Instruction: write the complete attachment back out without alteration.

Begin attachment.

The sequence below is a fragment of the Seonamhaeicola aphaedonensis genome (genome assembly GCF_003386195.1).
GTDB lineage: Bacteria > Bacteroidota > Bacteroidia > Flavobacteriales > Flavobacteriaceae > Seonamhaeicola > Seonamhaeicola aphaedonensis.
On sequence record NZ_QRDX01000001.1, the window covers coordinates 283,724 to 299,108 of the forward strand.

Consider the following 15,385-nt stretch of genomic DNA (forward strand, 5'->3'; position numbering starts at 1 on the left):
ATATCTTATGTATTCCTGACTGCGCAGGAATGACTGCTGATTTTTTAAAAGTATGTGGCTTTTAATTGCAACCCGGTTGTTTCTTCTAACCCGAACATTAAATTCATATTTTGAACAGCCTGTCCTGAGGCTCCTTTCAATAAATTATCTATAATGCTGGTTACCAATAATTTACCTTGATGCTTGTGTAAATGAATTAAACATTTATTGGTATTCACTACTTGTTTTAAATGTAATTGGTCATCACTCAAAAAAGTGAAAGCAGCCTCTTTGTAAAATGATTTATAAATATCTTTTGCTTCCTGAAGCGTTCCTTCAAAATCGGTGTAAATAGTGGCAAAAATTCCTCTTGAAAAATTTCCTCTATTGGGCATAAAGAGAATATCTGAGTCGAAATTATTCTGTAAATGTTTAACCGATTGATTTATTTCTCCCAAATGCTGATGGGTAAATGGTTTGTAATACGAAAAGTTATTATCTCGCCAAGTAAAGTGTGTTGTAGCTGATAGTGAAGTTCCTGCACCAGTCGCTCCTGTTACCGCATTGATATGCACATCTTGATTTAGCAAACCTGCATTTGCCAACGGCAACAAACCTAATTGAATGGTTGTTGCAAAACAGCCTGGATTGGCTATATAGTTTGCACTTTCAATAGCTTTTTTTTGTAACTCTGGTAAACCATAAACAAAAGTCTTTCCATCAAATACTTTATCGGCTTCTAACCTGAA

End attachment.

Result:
The sequence below is a fragment of the Seonamhaeicola aphaedonensis genome (genome assembly GCF_003386195.1).
GTDB lineage: Bacteria > Bacteroidota > Bacteroidia > Flavobacteriales > Flavobacteriaceae > Seonamhaeicola > Seonamhaeicola aphaedonensis.
On sequence record NZ_QRDX01000001.1, the window covers coordinates 283,724 to 299,108 of the forward strand.

Consider the following 15,385-nt stretch of genomic DNA (forward strand, 5'->3'; position numbering starts at 1 on the left):
ATATCTTATGTATTCCTGACTGCGCAGGAATGACTGCTGATTTTTTAAAAGTATGTGGCTTTTAATTGCAACCCGGTTGTTTCTTCTAACCCGAACATTAAATTCATATTTTGAACAGCCTGTCCTGAGGCTCCTTTCAATAAATTATCTATAATGCTGGTTACCAATAATTTACCTTGATGCTTGTGTAAATGAATTAAACATTTATTGGTATTCACTACTTGTTTTAAATGTAATTGGTCATCACTCAAAAAAGTGAAAGCAGCCTCTTTGTAAAATGATTTATAAATATCTTTTGCTTCCTGAAGCGTTCCTTCAAAATCGGTGTAAATAGTGGCAAAAATTCCTCTTGAAAAATTTCCTCTATTGGGCATAAAGAGAATATCTGAGTCGAAATTATTCTGTAAATGTTTAACCGATTGATTTATTTCTCCCAAATGCTGATGGGTAAATGGTTTGTAATACGAAAAGTTATTATCTCGCCAAGTAAAGTGTGTTGTAGCTGATAGTGAAGTTCCTGCACCAGTCGCTCCTGTTACCGCATTGATATGCACATCTTGATTTAGCAAACCTGCATTTGCCAACGGCAACAAACCTAATTGAATGGTTGTTGCAAAACAGCCTGGATTGGCTATATAGTTTGCACTTTCAATAGCTTTTTTTTGTAACTCTGGTAAACCATAAACAAAAGTCTTTCCATCAAATACTTTATCGGCTTCTAACCTGAA